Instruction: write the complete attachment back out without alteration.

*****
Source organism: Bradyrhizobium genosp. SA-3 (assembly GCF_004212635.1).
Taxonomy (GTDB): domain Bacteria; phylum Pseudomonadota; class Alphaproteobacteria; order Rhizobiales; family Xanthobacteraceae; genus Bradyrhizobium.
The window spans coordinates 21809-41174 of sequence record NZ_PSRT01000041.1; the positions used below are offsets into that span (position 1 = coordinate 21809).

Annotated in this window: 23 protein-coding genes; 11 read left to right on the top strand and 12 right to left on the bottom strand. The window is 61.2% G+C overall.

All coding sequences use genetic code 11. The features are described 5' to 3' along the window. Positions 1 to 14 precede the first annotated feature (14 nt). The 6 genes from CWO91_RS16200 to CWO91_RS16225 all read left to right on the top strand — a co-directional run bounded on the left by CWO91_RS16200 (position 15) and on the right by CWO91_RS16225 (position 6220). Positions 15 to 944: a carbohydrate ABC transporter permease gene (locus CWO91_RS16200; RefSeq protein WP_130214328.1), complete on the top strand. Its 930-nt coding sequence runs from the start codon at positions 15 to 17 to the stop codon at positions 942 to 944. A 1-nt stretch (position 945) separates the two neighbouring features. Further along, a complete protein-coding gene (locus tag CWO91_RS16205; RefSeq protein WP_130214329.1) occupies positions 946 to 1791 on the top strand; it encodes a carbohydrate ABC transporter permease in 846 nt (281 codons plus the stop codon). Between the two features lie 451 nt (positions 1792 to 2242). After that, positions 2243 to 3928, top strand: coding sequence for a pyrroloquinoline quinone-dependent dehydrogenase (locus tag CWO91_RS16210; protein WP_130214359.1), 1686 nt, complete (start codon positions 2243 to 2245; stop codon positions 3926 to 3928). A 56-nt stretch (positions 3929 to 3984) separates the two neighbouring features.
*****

Source organism: Bradyrhizobium genosp. SA-3 (assembly GCF_004212635.1).
Taxonomy (GTDB): domain Bacteria; phylum Pseudomonadota; class Alphaproteobacteria; order Rhizobiales; family Xanthobacteraceae; genus Bradyrhizobium.
The window spans coordinates 21809-41174 of sequence record NZ_PSRT01000041.1; the positions used below are offsets into that span (position 1 = coordinate 21809).

Annotated in this window: 23 protein-coding genes; 11 read left to right on the top strand and 12 right to left on the bottom strand. The window is 61.2% G+C overall.

All coding sequences use genetic code 11. The features are described 5' to 3' along the window. Positions 1 to 14 precede the first annotated feature (14 nt). The 6 genes from CWO91_RS16200 to CWO91_RS16225 all read left to right on the top strand — a co-directional run bounded on the left by CWO91_RS16200 (position 15) and on the right by CWO91_RS16225 (position 6220). Positions 15 to 944: a carbohydrate ABC transporter permease gene (locus CWO91_RS16200; RefSeq protein WP_130214328.1), complete on the top strand. Its 930-nt coding sequence runs from the start codon at positions 15 to 17 to the stop codon at positions 942 to 944. A 1-nt stretch (position 945) separates the two neighbouring features. Further along, a complete protein-coding gene (locus tag CWO91_RS16205; RefSeq protein WP_130214329.1) occupies positions 946 to 1791 on the top strand; it encodes a carbohydrate ABC transporter permease in 846 nt (281 codons plus the stop codon). Between the two features lie 451 nt (positions 1792 to 2242). After that, positions 2243 to 3928, top strand: coding sequence for a pyrroloquinoline quinone-dependent dehydrogenase (locus tag CWO91_RS16210; protein WP_130214359.1), 1686 nt, complete (start codon positions 2243 to 2245; stop codon positions 3926 to 3928). A 56-nt stretch (positions 3929 to 3984) separates the two neighbouring features.